Back-to-School: Ideas for Exceptional Parents of Exceptional Children


Be proactive for your exceptional child when the school doors open.

Image provided by C. C. Malloy.

Classroom materials, class schedules and transportation are just a few of the items parents check off during this time of year. For parents of exceptional children, be sure to add red tape to the supply list.

Our work never ends. Summer offers a bit of a respite, but for the most part, we continue the education process through the summer months. We know our children well, but should consider the new teacher. He or she most likely has never met our child before the beginning of the school year. Unfortunately, we must start from scratch every year and play the education game all over again. I like to refer to this time frame as “teaching the teacher.” The start of the school year is crucial in gaining the most effective education for our children.


Meet and greet

Meet quickly! Did I mention quickly? At this time of year, teachers are learning about all their students. In addition, educators are attending meetings and completing lesson plans. While every child is indeed important, we must be reminded that any school, public or private has its challenges at the beginning of the school year. A short note with a phone number and an email address allows the teacher to contact parents when it is convenient. I have been known to send in a bag of classroom supplies with a quick note attached. If anything, teachers recognized right away that I was ready to support their efforts. Parents can use this quick interaction to mention the need to set up a formal conference to address goals and accommodations.


Provide a copy of your child’s accommodations

Don’t assume that just because your child is in the same school with the same case manager that the regular education teacher (or teachers) has all the information. Teachers do a great job of communicating the needs of their students, but it never hurts to be proactive. As student growth continues within each school, classrooms have become overcrowded. The new teacher will be pleased you provided a basic rundown of your child’s accommodations, but the entire IEP is not necessary at this time. The teacher most likely won’t have time to read it anyway. One parent of a high school freshman, Ebony W., thinks it is important parents help teachers learn their child’s organizational system, and says, “Whatever little pointers parents can give to the teacher can make the transition easier for the team.” Parent involvement is important in the beginning for a smooth transition.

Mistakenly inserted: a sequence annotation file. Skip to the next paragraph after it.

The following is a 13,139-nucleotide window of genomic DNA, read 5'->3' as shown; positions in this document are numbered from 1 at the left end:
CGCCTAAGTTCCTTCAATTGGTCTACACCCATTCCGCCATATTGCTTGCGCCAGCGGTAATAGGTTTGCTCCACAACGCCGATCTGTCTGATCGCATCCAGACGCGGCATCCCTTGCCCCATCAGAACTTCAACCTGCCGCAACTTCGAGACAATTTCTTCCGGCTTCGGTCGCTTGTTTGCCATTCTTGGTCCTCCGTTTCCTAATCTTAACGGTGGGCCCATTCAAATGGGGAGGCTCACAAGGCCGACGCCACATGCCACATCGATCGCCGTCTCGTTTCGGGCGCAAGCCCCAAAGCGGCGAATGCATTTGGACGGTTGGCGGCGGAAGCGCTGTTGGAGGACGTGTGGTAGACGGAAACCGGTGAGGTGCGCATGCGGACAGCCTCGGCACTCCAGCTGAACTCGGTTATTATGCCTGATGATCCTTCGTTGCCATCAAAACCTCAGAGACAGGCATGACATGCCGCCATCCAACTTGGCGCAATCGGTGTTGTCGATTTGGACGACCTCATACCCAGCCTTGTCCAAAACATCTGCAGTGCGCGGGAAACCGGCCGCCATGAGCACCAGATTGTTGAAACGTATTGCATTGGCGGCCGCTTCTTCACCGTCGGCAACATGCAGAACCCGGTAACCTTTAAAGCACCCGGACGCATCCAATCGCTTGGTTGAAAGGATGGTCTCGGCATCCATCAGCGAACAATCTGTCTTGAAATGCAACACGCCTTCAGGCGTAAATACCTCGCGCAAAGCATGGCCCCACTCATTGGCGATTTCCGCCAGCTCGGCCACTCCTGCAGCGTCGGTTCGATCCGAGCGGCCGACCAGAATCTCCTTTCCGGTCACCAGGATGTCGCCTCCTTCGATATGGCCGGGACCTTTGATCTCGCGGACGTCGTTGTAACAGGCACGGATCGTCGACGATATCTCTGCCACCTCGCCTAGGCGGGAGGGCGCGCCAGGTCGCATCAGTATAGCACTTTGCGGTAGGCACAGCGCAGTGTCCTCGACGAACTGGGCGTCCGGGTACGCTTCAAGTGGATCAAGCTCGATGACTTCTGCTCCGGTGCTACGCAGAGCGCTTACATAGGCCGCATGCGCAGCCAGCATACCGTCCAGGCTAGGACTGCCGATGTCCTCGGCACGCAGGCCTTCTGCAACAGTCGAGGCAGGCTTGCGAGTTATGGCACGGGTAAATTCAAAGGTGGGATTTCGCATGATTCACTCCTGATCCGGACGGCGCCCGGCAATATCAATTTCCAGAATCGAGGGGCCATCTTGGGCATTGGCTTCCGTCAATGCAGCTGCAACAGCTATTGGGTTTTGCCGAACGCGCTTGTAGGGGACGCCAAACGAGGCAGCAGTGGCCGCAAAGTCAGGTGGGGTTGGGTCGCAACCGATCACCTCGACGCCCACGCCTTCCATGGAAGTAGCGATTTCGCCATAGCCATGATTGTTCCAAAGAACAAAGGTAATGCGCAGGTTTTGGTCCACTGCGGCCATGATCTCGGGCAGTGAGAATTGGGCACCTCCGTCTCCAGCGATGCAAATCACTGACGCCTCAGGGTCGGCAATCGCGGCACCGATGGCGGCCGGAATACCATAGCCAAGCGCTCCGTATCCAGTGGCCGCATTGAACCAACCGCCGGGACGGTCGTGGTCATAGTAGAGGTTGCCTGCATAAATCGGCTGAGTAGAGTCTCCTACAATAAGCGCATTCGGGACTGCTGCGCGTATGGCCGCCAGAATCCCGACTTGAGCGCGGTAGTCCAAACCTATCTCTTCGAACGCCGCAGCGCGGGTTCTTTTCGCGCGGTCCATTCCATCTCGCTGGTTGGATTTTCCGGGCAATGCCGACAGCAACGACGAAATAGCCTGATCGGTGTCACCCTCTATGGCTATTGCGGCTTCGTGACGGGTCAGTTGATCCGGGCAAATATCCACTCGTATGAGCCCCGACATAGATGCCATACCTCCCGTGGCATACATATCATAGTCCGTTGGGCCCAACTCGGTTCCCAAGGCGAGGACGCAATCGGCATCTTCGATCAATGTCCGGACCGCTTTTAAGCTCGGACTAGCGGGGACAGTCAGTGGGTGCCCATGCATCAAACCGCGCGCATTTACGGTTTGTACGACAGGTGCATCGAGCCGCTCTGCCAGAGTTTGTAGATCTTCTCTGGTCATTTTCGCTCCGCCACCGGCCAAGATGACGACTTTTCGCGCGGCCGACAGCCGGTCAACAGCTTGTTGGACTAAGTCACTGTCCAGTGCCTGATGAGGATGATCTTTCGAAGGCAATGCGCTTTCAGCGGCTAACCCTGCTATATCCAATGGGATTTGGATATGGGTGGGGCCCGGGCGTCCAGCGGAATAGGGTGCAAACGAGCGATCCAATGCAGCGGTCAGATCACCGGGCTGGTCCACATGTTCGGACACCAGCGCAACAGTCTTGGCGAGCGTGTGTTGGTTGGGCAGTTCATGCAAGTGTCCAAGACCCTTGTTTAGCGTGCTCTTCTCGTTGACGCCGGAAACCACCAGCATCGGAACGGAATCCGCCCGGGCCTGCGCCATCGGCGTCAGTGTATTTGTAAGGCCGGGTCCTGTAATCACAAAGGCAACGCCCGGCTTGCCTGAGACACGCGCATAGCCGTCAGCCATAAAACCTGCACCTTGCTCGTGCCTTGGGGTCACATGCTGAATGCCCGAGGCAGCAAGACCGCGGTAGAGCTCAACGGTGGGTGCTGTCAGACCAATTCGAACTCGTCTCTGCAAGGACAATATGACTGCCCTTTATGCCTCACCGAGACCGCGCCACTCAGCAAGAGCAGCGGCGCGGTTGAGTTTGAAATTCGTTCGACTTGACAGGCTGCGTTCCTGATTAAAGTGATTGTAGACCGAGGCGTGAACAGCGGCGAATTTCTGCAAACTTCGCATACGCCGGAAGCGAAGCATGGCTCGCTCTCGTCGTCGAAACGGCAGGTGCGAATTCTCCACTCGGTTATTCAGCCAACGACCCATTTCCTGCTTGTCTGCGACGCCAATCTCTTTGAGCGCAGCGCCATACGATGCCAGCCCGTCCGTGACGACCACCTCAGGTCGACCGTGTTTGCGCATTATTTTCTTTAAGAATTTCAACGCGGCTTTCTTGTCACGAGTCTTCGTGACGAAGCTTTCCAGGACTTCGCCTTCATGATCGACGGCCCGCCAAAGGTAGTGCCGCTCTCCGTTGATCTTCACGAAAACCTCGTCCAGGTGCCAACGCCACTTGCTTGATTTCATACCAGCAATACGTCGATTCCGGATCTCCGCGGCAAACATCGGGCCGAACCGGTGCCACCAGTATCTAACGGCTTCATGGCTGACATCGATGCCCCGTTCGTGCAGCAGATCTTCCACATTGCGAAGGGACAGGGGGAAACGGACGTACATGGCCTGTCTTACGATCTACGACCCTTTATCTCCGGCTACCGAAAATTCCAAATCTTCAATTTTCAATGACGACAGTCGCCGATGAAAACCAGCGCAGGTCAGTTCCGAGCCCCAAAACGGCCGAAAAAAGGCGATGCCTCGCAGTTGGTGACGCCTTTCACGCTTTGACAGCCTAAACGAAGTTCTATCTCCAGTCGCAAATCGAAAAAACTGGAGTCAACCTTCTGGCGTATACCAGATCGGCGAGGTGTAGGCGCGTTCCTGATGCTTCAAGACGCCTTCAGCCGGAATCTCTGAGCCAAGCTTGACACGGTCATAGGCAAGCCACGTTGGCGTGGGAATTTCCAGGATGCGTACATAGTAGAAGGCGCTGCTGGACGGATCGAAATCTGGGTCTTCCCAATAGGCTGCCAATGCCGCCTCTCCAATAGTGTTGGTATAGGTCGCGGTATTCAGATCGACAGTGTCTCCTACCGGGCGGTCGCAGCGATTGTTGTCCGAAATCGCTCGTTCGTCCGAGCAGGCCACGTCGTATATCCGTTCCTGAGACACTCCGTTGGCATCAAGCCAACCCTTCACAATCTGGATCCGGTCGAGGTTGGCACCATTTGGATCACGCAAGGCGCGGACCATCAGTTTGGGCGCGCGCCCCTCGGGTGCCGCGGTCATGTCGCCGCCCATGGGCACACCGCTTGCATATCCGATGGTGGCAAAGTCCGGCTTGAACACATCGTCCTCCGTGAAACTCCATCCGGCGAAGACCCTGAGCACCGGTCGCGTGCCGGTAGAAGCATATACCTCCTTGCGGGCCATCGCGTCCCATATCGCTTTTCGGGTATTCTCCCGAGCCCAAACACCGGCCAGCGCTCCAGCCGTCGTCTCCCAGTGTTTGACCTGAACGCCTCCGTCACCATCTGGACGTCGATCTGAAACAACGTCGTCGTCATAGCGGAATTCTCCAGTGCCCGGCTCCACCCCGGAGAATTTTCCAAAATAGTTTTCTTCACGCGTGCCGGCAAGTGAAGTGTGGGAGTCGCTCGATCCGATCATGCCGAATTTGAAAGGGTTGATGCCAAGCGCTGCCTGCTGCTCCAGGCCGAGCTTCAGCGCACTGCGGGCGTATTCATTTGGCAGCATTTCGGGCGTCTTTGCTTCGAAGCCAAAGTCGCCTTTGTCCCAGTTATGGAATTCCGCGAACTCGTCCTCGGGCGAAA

Keep the emotion out of it

Make sure your kidlet has what he or she needs. This is the honeymoon period between the student, the teacher and the parents. There is bound to be frustration and confusion. Getting emotional only invites further tension. Each school year provides parents with another opportunity to learn the special education language. Unfortunately, we don’t know what we don’t know. Having an understanding of the special education process might limit anxiety. Special education is different, but it doesn’t have to be.


Your kid will be OK

No matter what the challenges, your child will learn. While it is hard to give our babies to a stranger for more than half their waking hours, it is also hard to step backward. Take everything you’ve learned raising your child and then use it to your child’s advantage. Most of all, enjoy the challenges.

Ebony W. advises, “Spend lots of time with your kids. It helps them to grow and develop and it also helps the parent learn to be a better parent.”


C.C. Malloy is a disability advocate and steadfast supporter of special needs children. Any information here should not be considered legal advice and counsel should be sought for personal educational guidance. For additional support, please visit her website, Bizigal's Exceptional Blooms.

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About This Blog

An Exceptional World

A resource for exceptional parents of exceptional children.

 Micki Bare assistant editor/web editor

About This Blog

C.C. Malloy is a disability advocate and the mother of three fantastic young adults. A freelance writer, she writes about the daily opportunities parents encounter raising a child with a disability. Her blog focuses on helping parents cope with the functions of their child’s educational accommodations from the start of elementary school through transition to college. Malloy has been published in a variety of newspapers and magazines, including Carolina Parent Magazine. For additional assistance and support, please visit her website Bizigal's Exceptional Blooms.

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